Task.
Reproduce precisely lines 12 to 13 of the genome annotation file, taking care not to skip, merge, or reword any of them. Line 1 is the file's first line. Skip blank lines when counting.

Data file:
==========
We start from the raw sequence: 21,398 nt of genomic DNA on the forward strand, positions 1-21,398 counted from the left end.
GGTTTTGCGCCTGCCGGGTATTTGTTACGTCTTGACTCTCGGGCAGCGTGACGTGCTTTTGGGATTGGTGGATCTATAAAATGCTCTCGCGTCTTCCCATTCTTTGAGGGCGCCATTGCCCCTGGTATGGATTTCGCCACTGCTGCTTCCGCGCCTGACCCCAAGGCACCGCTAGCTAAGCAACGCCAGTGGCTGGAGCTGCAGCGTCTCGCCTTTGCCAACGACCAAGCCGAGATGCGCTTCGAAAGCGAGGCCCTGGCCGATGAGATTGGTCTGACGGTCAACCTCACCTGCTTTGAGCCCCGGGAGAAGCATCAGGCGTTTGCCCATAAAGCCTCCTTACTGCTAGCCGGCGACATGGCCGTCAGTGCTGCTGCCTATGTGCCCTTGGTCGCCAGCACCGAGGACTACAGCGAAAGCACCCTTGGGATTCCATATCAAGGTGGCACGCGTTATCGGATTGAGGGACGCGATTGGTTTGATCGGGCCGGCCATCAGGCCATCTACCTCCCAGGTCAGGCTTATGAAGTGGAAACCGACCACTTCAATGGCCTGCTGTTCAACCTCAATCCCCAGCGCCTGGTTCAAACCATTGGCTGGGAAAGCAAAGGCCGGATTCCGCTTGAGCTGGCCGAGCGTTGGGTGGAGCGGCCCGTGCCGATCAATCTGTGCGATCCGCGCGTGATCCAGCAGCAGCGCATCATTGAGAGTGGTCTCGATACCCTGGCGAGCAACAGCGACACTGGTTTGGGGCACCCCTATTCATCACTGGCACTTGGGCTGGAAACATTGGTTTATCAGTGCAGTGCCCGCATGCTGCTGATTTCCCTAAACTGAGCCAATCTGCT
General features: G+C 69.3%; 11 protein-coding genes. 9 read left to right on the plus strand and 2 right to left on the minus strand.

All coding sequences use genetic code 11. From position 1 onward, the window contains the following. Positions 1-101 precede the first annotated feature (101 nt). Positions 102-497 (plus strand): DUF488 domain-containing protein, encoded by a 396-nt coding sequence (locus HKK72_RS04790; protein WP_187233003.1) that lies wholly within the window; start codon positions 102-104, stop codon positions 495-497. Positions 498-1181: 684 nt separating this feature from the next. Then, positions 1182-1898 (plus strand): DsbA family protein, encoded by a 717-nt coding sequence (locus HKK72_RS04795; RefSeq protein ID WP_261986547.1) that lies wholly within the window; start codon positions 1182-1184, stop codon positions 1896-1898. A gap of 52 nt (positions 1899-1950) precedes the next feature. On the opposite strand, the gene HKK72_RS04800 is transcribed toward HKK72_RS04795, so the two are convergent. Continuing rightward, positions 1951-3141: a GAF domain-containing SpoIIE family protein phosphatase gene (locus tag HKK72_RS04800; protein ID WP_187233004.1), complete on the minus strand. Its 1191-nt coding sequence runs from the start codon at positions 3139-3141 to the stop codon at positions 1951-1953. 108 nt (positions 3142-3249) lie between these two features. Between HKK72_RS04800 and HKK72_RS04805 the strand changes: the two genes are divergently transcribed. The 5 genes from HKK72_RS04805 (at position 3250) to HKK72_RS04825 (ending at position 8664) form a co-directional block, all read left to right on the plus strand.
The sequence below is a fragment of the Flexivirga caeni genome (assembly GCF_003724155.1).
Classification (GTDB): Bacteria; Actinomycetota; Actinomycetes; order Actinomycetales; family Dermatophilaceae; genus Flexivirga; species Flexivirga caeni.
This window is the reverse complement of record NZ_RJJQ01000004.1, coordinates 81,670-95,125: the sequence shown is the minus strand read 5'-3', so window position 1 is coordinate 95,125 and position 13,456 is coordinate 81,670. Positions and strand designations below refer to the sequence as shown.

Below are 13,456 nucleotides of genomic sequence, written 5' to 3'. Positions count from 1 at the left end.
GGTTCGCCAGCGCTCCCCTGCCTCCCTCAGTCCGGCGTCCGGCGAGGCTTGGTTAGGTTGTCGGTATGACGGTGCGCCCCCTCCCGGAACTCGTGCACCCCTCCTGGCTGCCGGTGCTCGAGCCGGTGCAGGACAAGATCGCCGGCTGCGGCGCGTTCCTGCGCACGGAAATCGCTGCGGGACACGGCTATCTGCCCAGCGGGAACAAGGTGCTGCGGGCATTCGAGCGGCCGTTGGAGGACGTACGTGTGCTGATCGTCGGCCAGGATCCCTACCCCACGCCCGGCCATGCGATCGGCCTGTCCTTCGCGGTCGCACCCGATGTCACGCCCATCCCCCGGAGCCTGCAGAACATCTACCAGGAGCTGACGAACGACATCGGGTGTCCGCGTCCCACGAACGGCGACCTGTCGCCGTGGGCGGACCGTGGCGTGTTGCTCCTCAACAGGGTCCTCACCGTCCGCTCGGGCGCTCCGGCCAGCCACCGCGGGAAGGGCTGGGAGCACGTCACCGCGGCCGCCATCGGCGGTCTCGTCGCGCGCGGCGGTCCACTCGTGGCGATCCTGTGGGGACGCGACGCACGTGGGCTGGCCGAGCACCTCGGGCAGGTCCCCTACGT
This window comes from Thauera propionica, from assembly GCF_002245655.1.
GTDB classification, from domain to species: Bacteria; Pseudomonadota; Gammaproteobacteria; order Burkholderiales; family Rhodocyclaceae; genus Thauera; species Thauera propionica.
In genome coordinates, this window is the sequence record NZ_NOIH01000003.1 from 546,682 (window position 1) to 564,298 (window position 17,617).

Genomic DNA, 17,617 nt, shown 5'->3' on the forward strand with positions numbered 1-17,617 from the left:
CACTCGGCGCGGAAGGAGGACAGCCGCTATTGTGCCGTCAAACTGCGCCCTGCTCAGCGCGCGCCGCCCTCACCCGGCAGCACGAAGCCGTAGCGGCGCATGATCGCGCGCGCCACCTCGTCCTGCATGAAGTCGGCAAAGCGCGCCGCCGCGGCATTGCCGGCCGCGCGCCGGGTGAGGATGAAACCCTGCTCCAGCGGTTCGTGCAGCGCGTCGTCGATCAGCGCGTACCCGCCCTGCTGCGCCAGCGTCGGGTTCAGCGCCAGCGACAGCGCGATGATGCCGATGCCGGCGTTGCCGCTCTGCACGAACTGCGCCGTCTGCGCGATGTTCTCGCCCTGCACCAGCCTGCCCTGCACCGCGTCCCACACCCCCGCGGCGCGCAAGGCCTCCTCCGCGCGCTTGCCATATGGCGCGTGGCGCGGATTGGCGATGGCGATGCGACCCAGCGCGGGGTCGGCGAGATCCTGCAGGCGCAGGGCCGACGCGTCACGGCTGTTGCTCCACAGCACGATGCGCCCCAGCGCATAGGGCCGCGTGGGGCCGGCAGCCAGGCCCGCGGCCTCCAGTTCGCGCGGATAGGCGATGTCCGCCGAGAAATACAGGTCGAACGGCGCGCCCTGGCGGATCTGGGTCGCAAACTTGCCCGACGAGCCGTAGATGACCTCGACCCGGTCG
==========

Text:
In genome coordinates, this window is the sequence record NZ_NOIH01000003.1 from 546,682 (window position 1) to 564,298 (window position 17,617).

Genomic DNA, 17,617 nt, shown 5'->3' on the forward strand with positions numbered 1-17,617 from the left: